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Omar Rayyan: The Guru of Fairy Town

Having a conversation with Omar Rayyan is like talking to a Buddhist Zen master who dispenses koan riddles like a vending machine. He’ll challenge you, even if you’re the one asking the questions, and seek to broaden your horizons both through what he says and through the art hanging on his walls.

It is this quality that has propelled him to a singular corner of the imaginative realism community. Based in the bucolic setting of Martha’s Vineyard, Omar’s career has seen him zigzag from publishing to film concept art to gaming, notably his work for Magic: The Gathering’s Lorwyn block. Through it all, he has maintained his unique style: whimsical, rococo, and decidedly unexpected. Whether it’s a portrait of a young woman posing with her favorite demon pup or a pair of miniature knights dueling on the back of beetles, Omar has a way of turning convention on its head.

 

“Troubadour Tuning his Tuna,” an original watercolor that Omar currently has for sale on his Etsy shop.

(Image courtesy of Omar Rayyan)

 

This past September, Omar celebrated the culmination of a more than 10-year project by successfully funding his latest book on Kickstarter. The tome, which raised nearly three times its goal of $15,000, is filled with 88 pages of illustrations and reimagines the 19th century narrative poem Goblin Market by Christina Rossetti.

I spoke to Omar about his influences, his career, and his thoughts on painting as a medium for storytelling.

 

On your site you describe your aesthetic as “old world.” Can you explain this a bit more?

All of my influences are old. I tend to go ahead and look at things from the 16th century northern Renaissance to turn-of-the century Victorian artists as my primary influences and my go-to well for images and aesthetics. So in that sense, I suppose, “old world.” And I’m a traditionalist. I’ve always been a traditionalist as far as medium.

 

Tell me about some of the children’s books you’ve done.

Early on, I did some 32-page trade books for Holiday House. A lot of that stuff was brush-for-hire work, so it was author with artist so-and-so, and it wasn’t really a personally expression. It’s commercial work. It was wonderful to do it, and there’s always the challenge with those to find ways of expressing yourself while at the same time trying to satisfy the expectations of a publisher.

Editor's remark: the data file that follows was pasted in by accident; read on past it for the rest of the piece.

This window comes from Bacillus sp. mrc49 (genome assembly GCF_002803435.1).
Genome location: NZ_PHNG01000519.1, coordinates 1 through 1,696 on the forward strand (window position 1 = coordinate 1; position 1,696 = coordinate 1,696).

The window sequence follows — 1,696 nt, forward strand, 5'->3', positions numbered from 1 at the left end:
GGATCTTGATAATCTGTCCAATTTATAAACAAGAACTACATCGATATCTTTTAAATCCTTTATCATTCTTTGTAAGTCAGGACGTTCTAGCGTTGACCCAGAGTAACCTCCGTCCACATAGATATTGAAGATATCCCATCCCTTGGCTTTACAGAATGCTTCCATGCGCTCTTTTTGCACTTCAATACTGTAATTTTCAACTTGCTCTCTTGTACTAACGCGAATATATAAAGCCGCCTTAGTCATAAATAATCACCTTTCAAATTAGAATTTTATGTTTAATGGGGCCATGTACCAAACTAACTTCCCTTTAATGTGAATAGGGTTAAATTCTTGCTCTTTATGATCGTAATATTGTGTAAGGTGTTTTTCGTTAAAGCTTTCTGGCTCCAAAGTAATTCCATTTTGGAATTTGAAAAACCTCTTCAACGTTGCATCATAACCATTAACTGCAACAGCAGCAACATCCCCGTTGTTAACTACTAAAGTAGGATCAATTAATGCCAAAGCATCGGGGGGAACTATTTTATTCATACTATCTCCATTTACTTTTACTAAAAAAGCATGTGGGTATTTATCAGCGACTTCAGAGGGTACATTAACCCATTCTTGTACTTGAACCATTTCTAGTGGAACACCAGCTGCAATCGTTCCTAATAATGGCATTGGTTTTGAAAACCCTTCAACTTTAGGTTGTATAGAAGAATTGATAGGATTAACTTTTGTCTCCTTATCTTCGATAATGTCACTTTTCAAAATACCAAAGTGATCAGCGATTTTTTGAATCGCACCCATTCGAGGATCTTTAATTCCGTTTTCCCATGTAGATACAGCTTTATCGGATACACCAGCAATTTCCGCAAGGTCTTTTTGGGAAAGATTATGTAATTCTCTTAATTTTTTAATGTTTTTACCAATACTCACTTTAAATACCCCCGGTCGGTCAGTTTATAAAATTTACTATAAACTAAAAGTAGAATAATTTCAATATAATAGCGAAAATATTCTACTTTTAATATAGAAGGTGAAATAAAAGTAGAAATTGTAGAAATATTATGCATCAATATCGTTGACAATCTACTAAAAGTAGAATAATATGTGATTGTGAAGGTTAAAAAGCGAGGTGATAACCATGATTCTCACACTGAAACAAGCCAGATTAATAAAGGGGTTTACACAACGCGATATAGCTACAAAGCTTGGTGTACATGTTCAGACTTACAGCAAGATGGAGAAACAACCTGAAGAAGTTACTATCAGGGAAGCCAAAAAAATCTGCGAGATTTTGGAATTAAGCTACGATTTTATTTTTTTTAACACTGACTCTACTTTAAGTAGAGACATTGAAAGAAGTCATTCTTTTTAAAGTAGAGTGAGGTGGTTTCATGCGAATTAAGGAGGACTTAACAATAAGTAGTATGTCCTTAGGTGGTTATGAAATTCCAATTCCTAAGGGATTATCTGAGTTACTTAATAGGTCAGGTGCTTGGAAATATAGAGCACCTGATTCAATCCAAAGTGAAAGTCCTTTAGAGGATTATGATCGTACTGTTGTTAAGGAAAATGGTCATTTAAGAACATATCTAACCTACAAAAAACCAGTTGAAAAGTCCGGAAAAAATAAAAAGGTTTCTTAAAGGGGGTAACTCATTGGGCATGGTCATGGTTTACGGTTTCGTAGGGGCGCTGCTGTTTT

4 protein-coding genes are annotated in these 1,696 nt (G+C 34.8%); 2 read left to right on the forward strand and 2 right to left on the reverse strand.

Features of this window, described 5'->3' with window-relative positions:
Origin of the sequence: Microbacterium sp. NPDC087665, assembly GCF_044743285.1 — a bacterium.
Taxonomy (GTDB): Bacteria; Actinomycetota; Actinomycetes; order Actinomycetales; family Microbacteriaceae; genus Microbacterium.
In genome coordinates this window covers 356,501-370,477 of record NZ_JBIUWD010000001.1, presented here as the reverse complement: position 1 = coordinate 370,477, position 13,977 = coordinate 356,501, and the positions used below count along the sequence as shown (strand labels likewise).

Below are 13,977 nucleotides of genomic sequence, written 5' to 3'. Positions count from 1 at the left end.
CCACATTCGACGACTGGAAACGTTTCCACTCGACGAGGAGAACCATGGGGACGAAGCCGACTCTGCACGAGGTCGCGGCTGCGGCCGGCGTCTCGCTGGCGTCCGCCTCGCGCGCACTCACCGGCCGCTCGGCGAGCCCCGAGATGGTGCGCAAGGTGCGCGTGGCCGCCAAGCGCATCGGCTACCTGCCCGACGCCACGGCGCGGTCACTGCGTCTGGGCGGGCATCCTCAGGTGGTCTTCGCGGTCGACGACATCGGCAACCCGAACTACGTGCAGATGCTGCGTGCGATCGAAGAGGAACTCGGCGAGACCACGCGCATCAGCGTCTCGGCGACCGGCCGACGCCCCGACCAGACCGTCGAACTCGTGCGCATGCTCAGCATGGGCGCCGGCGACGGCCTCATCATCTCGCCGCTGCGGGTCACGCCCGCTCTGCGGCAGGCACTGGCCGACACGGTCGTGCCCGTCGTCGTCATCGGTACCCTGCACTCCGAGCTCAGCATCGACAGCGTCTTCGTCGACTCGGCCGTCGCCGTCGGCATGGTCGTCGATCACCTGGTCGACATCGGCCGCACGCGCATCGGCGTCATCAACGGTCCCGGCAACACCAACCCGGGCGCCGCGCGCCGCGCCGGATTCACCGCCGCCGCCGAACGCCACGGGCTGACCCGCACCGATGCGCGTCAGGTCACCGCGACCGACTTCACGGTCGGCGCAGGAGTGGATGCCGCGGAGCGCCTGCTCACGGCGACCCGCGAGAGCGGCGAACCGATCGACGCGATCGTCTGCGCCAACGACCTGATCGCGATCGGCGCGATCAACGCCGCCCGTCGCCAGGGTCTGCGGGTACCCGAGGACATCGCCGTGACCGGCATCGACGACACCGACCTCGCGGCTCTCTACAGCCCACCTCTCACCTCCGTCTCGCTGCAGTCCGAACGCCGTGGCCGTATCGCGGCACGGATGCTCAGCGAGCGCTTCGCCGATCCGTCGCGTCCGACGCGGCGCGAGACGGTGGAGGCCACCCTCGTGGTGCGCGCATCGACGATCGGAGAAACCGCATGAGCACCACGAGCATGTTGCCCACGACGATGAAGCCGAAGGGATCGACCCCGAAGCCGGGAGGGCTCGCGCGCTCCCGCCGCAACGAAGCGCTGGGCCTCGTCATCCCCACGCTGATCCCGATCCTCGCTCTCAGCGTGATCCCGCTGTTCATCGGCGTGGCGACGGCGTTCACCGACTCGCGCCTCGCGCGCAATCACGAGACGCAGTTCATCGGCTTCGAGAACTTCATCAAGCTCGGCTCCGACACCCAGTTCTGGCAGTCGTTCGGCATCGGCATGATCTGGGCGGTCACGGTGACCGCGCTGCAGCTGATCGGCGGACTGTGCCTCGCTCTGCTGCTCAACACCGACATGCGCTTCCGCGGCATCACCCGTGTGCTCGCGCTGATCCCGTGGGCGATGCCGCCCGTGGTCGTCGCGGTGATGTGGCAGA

As far as getting into commercial work, it was through that, through children’s magazines — Cricket magazine primarily — that served as my gateway platform and how I got into [the work] coming out of college. But my general imagery tended to always be children’s books — you know, “old world,” golden age and European in its flavor. In school I was really into [Arthur] Rackham and [Edmund] Dulac and all those sort of golden age illustrators, so there always was that flavor, even though I hadn’t done that much yet.

At the time in the 90s, I got a lot of: the style isn’t right. [Pantomiming in a deep executive voice] ‘Probably do really good in Europe. The American market is not ready for this.’ I ended up doing mostly stuff for myself or for collectors or for conventions, and hence there was this sense, ‘Oh he’s a children’s book illustrator!’ It’s more actually a kind of art evocative of that.

 

“The Golden Horde.” (Image courtesy of Omar Rayyan)

 

I understand you worked on the first Narnia film, The Lion, The Witch, and the Wardrobe. What was that like?

I did some early concept work just for a short bit. Technically, I was part of it, but it was very early on when they were looking for as many concepts and concept artists as possible, so I did literally a week’s worth of sketches. How much my ideas contributed or not, I don’t know.

I did some concept work for Wizards of the Coast as well, and those sort of collaborations — concept stuff — are not really my style. It is very much putting all of your stuff on the wall into a big pot and stirring it up, and your individual influence gets mushed into it.